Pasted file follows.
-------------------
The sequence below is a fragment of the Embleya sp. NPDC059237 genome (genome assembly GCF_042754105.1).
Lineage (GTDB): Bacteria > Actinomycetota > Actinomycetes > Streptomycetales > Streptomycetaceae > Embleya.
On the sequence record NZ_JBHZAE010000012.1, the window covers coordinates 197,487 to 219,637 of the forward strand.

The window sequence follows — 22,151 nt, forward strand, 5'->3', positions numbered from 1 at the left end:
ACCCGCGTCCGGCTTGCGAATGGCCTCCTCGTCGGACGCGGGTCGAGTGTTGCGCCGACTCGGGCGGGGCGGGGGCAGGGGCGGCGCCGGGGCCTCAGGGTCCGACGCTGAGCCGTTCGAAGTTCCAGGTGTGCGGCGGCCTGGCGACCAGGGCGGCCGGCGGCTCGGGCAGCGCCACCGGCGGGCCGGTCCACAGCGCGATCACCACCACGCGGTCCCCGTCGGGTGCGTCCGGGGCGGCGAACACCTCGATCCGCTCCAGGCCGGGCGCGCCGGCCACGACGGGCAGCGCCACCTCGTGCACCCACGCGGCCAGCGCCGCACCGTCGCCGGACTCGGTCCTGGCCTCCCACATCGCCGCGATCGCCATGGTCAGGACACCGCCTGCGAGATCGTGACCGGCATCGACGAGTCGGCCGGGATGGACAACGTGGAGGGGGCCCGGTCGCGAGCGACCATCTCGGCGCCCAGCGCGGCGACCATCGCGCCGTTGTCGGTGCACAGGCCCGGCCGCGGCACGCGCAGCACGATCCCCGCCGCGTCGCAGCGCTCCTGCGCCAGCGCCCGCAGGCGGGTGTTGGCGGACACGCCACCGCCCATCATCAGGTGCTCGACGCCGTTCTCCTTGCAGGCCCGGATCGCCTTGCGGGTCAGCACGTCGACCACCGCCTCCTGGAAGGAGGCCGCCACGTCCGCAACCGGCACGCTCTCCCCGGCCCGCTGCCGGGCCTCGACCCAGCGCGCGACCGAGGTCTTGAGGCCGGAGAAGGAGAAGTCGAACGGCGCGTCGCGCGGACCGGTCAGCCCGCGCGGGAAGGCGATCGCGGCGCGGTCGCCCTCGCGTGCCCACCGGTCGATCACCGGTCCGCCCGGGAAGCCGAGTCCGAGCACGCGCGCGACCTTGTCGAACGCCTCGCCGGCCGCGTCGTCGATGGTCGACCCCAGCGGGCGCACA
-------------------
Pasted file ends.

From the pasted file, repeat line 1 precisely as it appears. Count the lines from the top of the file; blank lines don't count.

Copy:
The sequence below is a fragment of the Embleya sp. NPDC059237 genome (genome assembly GCF_042754105.1).